Sunday, September 11, 2011

Time to make Joint Commission surveys public

Can anyone doubt that the recent kerfuffle faced by Parkland Memorial Hospital in Dallas would have had a greater chance of being avoided if earlier reviews by the CMS-designee, the Joint Commission, would have been made public?  Yet, JC surveys are held in confidence.  This is a matter of federal law.

Currently, the results of hospital accreditation surveys cannot be accessed by the public under Section 1865 [42 U.S.C. 1395bb] (b) of the Social Security Act, which reads as follows:

"(b) The Secretary may not disclose any accreditation survey (other than a survey with respect to a home health agency) made and released to the Secretary by[615] the American Osteopathic Association[616] or any other national accreditation body, of an entity accredited by such body, except that the Secretary may disclose such a survey and information related to such a survey to the extent such survey and information relate to an enforcement action taken by the Secretary."

When I was CEO of a hospital, we voluntarily made our JC surveys public, posting them on our corporate website.  We felt that it was important for all staff in the hospital to have the chance to review the findings and act on them, and we also felt that public confidence in our hospital would be enhanced by this kind of transparency.  While this practice has spread somewhat, most hospitals still do not make their surveys public.

Recently over 50 of us patient advocates, led by Dr. Kevin T. Kavanagh of Health Watch USA, wrote to Senator Tom Harkin, Chairman U.S. Senate Committee on Health Education Labor & Pensions, to ask for a repeal of this provision of the law.  Here's an excerpt of the letter:

We believe it is in the public's interest to have all accreditation survey findings of The Joint Commission and other bodies accessible to the public. This includes initial survey findings as well as follow-up survey findings which takes place weeks later after remedial action may have been taken.

Hospitals have a choice. They may choose to be surveyed by state agencies in lieu of accreditation by The Joint Commission or other entities. Only a small minority of hospitals elect this option.

In your home state of Iowa, state accreditation surveys are performed by the Division of Health Facilities, Iowa Department of Inspections & Appeals. These survey results are available to the public. The survey results from The Joint Commission are not available to the public.

We believe that the public has a right to information irrespective of the entity that conducts the surveys. The present situation creates a double standard. It also raises the question as to why the federal government allows two different standards.

In comparable public services sectors such as public health and education, inspections of restaurants and performance of schools are transparent to the public. Hospitals should be held to the same standard. Their performance should no longer be shielded from the public.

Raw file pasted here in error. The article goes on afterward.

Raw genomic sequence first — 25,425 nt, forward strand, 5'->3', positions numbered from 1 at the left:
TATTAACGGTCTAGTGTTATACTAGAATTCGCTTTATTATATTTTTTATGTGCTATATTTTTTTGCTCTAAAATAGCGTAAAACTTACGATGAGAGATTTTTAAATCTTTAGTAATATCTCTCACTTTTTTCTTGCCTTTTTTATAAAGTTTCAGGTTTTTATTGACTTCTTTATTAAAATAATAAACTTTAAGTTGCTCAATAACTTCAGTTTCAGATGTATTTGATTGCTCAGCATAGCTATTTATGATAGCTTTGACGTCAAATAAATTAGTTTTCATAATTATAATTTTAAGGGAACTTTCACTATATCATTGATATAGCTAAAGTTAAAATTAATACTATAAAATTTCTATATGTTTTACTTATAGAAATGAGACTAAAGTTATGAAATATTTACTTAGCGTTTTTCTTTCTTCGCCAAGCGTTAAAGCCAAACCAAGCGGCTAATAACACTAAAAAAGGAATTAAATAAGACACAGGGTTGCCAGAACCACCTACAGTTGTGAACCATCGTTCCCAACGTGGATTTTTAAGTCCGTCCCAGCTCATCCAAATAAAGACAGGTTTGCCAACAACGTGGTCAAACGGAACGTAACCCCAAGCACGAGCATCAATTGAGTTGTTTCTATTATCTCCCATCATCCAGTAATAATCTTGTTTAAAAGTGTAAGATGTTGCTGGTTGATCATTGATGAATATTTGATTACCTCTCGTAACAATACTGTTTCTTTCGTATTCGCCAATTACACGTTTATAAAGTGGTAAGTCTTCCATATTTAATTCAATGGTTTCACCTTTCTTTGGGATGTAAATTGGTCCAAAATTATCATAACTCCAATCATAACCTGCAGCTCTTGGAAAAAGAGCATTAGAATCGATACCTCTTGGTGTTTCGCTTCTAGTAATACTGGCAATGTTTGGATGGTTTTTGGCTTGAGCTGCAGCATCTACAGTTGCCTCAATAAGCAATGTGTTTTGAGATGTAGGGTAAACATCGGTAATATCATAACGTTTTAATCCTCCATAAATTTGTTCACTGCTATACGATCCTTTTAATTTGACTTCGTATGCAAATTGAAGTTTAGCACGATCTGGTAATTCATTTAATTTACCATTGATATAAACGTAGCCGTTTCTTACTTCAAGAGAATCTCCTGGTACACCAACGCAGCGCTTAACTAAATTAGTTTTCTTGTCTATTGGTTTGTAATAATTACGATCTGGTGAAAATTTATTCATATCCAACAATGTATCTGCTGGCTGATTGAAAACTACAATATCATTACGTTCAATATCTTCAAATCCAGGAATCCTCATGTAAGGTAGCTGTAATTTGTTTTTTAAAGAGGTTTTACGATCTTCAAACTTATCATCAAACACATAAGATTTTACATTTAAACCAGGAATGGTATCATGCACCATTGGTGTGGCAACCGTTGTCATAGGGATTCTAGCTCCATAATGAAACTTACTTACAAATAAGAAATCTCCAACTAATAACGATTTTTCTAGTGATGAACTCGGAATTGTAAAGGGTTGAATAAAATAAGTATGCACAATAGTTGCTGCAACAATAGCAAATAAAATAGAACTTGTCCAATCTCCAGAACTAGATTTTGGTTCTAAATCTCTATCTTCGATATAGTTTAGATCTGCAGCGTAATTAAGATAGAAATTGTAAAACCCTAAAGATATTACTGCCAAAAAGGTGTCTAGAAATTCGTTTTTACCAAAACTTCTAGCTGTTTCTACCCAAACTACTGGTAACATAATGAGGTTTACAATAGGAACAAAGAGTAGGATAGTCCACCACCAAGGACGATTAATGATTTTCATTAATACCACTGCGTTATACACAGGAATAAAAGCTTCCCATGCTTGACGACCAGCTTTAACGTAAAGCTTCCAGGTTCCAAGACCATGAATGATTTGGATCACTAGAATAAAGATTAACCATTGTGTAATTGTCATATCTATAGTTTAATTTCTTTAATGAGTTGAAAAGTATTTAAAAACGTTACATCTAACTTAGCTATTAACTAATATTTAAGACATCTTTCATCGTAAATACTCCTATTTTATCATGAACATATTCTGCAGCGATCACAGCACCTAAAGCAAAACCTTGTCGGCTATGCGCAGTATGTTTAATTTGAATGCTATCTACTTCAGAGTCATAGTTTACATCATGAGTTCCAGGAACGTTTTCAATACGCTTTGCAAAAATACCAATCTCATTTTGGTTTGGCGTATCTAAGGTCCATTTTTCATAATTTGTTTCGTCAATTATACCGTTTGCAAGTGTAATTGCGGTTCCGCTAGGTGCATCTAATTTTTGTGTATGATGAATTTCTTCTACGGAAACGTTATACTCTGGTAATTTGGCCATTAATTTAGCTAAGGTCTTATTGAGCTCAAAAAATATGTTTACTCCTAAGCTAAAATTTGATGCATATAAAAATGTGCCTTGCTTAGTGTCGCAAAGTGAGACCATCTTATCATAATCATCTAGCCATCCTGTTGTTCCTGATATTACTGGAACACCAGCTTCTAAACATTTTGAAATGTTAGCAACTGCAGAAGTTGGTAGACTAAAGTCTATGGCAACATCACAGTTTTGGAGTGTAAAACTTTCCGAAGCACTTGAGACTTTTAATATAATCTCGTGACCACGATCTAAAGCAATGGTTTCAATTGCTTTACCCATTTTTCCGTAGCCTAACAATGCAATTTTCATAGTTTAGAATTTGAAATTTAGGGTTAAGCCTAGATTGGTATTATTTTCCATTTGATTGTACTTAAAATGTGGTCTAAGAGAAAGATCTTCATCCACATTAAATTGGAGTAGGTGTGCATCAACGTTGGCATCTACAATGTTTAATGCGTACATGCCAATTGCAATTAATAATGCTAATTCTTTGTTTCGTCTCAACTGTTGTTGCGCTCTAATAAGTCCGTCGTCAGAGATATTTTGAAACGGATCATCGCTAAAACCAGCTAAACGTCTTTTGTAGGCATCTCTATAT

Really, isn't it time?

4 comments:

Pat said...

Yes, really, it is.

You probably saw Parkland squeaked out of losing CMS funding: http://www.businessweek.com/ap/financialnews/D9PLBTN80.htm
The dual reality is that while there seem (or seemed) to be egregious problems at Parkland (and continue to be in the ER), the community by all accounts needs this facility for trauma and burn care. Cuts in funding would be devastating. Nothing is simple, is it?

Kudos to Kevin Kavanagh for crafting this letter and making it part of the national dialogue.

Anonymous said...

Perhaps you should speak to this business owner:

http://boss.blogs.nytimes.com/2011/09/08/how-much-information-do-you-share-with-employees/?ref=smallbusiness

brad

Anonymous said...

With the JC as CMS' deemed accreditation agency for approximately 80% of US hospitals, it can no longer afford to act like the management of a private club. The JC itself should be lobbying the government for repeal of this law. Any other position smacks of profiteering (from the lucrative fees it collects from member hospitals) and cronyism to an increasingly skeptical public.
And don't bother trotting out the old arguments about confidentiality promoting honesty from the member hospitals - Parkland alone gives the lie to that contention. Parkland is still convinced these are 'technical' deficiencies. Perhaps having their problems held up to outside public review earlier would have forced them out of their fantasy world.

nonlocal MD

Anonymous said...

Here! Here!

And if all reviews were public, we'd stop looking at these events and institutions as anomalies in the headlines. It would quickly change the landscape of conversation around patient harm and quality to be one of huge national public health significance. And I think that most communities - and boards of hospitals - would be shocked to learn how dangerous their favorite institutions may actually be.

If a superbug evolves in a hospital (it has), and migrates to the public sphere (it has), what is the responsibility of the JC? Who are they charged to protect? It is time for an examination of their incentives.